February is American Heart Month! Try this easy, nutrient-rich 35-minute sheet pan salmon recipe with butternut squash and asparagus. Pin it here.
It’s February which means it’s American Heart Month! DYK heart disease is the number one cause of death for both men and women in the US? Since its initiation 1963, American Heart Month is all about raising awareness for heart disease and its prevention. Today I have a heart healthy, 35-minute, garlic and fresh dill sheet pan salmon recipe… and I have to say, it’s become one of my favorites.
Disclosures: This post was created in partnership with Ajinomoto. I’m happy to partner with brands with sound science to support their use to provide flavorful, nourishing meals. Thanks for supporting this blog!
Garlic and Dill Sheet Pan Salmon with Butternut Squash and Asparagus
Today I’m pairing my umami-rich salmon with nutrient-rich asparagus (non-starchy veggie) and butternut squash (starchy veggie) for a completely mouthwatering, balanced meal.
Heart Healthy Nutrition
For heart healthy nutrition, we want to build a power-packed meal that – along with including lean protein – is rich in unsaturated fats, fiber, vitamins, minerals and antioxidants while limiting saturated fats and sodium.
Good-For-You Fats: Salmon & Olive Oil for Heart Health
Salmon is a great source of heart-healthy omega-3 fats EPA and DHA. In salmon, the fatty white droplets on top and the grey-colored meat next to the skin are rich in omega-3s. Research shows including 8 oz of seafood weekly (averaging 250 mg/d of the omega-3 fats EPA and DHA) is associated with reduced risk of cardiac death, and of particular importance to my mamas and moms-to-be, improved infant outcomes. Both the Dietary Guidelines for Americans and the American Heart Association recommend fish at least twice weekly. Omega-3 fats are unsaturated fats that may help reduce triglycerides, blood pressure, risk of heart disease and heart attack or stroke.
Olive oil is also rich in heart-healthy monounsaturated fats and anti-inflammatory compounds and associated with improved cardiovascular outcomes.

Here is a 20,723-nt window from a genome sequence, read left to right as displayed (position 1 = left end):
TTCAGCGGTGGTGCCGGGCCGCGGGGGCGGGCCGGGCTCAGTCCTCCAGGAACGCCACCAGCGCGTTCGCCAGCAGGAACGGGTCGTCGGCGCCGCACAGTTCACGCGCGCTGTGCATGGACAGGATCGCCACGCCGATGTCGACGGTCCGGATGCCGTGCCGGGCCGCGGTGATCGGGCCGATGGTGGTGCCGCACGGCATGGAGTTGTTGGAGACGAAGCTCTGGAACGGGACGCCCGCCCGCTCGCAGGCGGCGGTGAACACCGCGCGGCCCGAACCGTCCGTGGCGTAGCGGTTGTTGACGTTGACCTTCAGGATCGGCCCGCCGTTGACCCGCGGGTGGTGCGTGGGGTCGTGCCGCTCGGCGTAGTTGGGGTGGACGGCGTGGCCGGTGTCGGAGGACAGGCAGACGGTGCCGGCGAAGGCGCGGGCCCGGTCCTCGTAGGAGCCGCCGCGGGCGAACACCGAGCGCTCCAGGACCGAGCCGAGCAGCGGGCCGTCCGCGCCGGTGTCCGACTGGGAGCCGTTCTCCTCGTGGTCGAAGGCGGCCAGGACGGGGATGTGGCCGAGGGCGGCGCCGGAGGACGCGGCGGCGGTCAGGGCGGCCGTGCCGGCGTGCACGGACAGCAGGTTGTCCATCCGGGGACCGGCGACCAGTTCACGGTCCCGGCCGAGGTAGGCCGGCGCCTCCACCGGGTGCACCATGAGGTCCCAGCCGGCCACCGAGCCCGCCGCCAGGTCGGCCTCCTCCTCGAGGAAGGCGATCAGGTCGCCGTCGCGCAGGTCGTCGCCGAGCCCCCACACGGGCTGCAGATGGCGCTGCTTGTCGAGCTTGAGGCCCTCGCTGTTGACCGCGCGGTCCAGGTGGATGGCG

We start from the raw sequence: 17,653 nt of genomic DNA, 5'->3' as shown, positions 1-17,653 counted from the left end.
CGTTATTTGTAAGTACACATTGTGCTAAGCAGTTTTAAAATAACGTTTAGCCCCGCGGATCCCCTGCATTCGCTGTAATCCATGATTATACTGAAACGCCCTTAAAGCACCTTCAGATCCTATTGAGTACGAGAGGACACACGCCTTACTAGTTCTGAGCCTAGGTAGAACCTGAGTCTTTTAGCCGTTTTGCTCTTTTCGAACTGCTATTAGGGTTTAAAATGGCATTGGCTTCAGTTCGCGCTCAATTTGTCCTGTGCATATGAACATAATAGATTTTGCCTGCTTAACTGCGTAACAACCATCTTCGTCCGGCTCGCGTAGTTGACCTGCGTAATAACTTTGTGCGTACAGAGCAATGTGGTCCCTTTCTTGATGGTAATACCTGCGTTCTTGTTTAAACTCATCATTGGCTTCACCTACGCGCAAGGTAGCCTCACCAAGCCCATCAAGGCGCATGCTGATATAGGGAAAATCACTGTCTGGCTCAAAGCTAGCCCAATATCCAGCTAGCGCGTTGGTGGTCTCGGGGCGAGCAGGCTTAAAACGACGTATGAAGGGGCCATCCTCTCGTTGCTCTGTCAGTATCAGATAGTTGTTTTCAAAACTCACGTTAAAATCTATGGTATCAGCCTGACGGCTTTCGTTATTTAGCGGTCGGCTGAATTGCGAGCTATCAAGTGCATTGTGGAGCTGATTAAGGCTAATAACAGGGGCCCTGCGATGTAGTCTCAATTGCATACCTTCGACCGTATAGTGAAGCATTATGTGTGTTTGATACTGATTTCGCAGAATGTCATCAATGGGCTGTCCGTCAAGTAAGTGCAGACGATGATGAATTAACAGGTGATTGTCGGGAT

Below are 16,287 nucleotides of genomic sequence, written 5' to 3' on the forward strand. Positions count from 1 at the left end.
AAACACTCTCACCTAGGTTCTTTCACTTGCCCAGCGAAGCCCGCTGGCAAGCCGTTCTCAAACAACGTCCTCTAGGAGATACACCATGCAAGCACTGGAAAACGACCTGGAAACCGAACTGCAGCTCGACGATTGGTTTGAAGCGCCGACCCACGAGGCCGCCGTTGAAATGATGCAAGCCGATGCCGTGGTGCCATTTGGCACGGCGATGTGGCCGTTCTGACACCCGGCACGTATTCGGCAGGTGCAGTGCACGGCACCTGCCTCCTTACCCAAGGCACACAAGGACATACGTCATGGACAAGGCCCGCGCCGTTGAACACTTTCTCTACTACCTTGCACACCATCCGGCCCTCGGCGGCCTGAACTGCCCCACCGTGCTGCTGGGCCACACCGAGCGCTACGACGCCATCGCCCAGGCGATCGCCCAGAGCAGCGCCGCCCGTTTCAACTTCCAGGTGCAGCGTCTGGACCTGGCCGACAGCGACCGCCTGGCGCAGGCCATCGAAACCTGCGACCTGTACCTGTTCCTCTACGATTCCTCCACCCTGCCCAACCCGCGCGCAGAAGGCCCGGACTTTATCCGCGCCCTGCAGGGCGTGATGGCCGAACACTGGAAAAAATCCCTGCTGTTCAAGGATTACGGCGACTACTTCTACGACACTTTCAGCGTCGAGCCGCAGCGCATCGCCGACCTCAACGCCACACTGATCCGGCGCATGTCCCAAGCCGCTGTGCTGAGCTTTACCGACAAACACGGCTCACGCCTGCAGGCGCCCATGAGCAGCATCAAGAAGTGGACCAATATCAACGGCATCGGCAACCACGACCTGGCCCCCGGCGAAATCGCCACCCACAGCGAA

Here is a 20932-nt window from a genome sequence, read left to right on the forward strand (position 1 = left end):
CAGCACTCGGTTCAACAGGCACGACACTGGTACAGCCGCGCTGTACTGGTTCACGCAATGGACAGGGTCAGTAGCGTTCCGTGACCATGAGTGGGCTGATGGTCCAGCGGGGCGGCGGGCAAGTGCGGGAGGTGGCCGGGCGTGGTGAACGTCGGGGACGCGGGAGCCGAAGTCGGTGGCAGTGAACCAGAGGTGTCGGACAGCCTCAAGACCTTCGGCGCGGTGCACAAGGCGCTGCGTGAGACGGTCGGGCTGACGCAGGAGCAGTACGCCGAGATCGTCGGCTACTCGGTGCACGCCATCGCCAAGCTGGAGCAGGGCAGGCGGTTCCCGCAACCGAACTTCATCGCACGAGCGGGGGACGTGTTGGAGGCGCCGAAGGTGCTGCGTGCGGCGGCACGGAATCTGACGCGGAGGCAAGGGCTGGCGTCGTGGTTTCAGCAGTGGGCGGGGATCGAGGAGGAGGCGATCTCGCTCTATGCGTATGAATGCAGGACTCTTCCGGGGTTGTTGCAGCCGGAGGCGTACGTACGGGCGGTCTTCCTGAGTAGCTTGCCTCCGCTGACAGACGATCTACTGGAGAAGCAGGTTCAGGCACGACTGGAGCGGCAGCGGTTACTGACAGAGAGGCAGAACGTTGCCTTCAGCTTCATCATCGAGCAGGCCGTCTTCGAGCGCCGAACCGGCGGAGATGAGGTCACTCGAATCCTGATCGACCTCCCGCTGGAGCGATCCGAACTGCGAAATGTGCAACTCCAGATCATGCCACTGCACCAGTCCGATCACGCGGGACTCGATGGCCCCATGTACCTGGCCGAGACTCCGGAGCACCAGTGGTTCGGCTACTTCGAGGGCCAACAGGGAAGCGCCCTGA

Asparagus & Butternut Squash
Asparagus and butternut squash both clock in at about 3 g of fiber per cup each. Fiber is a strong, heart health warrior. Fiber helps lower cholesterol levels and is associated with reduced risk of stroke and obesity. Fiber has added bonuses of promoting digestive health, glycemic control, controlling appetite and promoting weight management.
Likewise, both asparagus and butternut squash are high in potassium which is a key nutrient for heart health (and most Americans aren’t getting enough of it!). Research has found a significant inverse relationship between potassium intake and blood pressure. Potassium, in a way, helps “clear” the effects of sodium in the body.
Flavorful Low Salt Cooking
High salt diets are associated with increased blood pressure. The DGA recommends ≤2,300 mg of sodium daily (that means 1 tsp or less total for the day!). According to most recent data, over 90% of Americans aged 2 or older are overconsuming salt. Reducing sodium in the diet lowers blood pressure, particularly in those who are hypertensive.
To bring out flavor in this low-salt dish, I used:
- Fresh dill
- MSG seasoning
- Sea salt, with pepper to taste
Fresh herbs, citrus and aromatics like garlic add lots of flavor to dishes, and are particularly great for fish. MSG seasoning enhances flavor by adding umami, which is the fifth taste known for its savory richness. Salmon has naturally-occurring glutamate (or umami, since glutamate imparts an umami taste) and adding MSG helps enhance the richness in both the salmon while adding a deep flavor to the veggies which are low in glutamate.
Cooking with MSG Seasoning
MSG seasoning has 60% less sodium than table salt, which makes it a super simple, heart healthy kitchen swap. I would say it brings out flavor significantly better than table salt, and a little goes a long way. One half teaspoon can be used to easily season a pound of meat or 4-6 servings of veggies.
This is the second recipe I’ve created using MSG seasoning (you can try this Warm Winter Veggie Bowl here). If you haven’t ever cooked with it before – I hadn’t until recently – it’s sold in stores in the US as Ac’cent Flavor Enhancer or Ajinomoto at specialty/Asian markets in the spice aisle. You use it just like you would salt, in its shaker with holes at the top. I dove into the research behind MSG’s safety in my last recipe linked above, but just to reiterate, decades of research support its safety. In my opinion, MSG seasoning is an easy way to bring more flavor to nutrient-rich foods, and especially veggies since they are low in naturally-occurring glutamate.
Sheet Pan Salmon with Garlic and Fresh Dill Recipe
Without further ado, let’s get to the recipe!
Pin this garlic and dill sheet pan salmon recipe with butternut squash and asparagus for later here.